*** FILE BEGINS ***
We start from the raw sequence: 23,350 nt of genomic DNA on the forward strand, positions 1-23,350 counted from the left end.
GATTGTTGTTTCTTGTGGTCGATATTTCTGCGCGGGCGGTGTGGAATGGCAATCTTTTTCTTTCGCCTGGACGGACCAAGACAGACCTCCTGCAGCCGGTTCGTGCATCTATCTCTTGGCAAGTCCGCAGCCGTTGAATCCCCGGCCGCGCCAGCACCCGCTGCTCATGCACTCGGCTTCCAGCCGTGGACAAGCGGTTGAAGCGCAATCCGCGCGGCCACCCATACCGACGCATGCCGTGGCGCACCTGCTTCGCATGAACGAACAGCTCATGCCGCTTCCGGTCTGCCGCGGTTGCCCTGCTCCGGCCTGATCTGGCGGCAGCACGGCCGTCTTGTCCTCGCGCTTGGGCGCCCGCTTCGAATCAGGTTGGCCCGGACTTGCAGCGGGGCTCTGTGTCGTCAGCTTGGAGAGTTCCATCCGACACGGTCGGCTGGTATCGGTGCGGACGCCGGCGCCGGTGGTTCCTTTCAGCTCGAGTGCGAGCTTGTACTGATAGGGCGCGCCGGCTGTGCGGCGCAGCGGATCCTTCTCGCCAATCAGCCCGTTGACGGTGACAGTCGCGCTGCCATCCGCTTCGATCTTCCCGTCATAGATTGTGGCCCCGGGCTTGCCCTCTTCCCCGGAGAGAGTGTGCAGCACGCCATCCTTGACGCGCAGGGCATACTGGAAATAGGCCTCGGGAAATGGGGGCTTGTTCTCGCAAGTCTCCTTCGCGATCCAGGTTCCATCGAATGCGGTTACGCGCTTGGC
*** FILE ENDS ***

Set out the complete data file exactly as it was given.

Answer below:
We start from the raw sequence: 23,350 nt of genomic DNA on the forward strand, positions 1-23,350 counted from the left end.
GATTGTTGTTTCTTGTGGTCGATATTTCTGCGCGGGCGGTGTGGAATGGCAATCTTTTTCTTTCGCCTGGACGGACCAAGACAGACCTCCTGCAGCCGGTTCGTGCATCTATCTCTTGGCAAGTCCGCAGCCGTTGAATCCCCGGCCGCGCCAGCACCCGCTGCTCATGCACTCGGCTTCCAGCCGTGGACAAGCGGTTGAAGCGCAATCCGCGCGGCCACCCATACCGACGCATGCCGTGGCGCACCTGCTTCGCATGAACGAACAGCTCATGCCGCTTCCGGTCTGCCGCGGTTGCCCTGCTCCGGCCTGATCTGGCGGCAGCACGGCCGTCTTGTCCTCGCGCTTGGGCGCCCGCTTCGAATCAGGTTGGCCCGGACTTGCAGCGGGGCTCTGTGTCGTCAGCTTGGAGAGTTCCATCCGACACGGTCGGCTGGTATCGGTGCGGACGCCGGCGCCGGTGGTTCCTTTCAGCTCGAGTGCGAGCTTGTACTGATAGGGCGCGCCGGCTGTGCGGCGCAGCGGATCCTTCTCGCCAATCAGCCCGTTGACGGTGACAGTCGCGCTGCCATCCGCTTCGATCTTCCCGTCATAGATTGTGGCCCCGGGCTTGCCCTCTTCCCCGGAGAGAGTGTGCAGCACGCCATCCTTGACGCGCAGGGCATACTGGAAATAGGCCTCGGGAAATGGGGGCTTGTTCTCGCAAGTCTCCTTCGCGATCCAGGTTCCATCGAATGCGGTTACGCGCTTGGC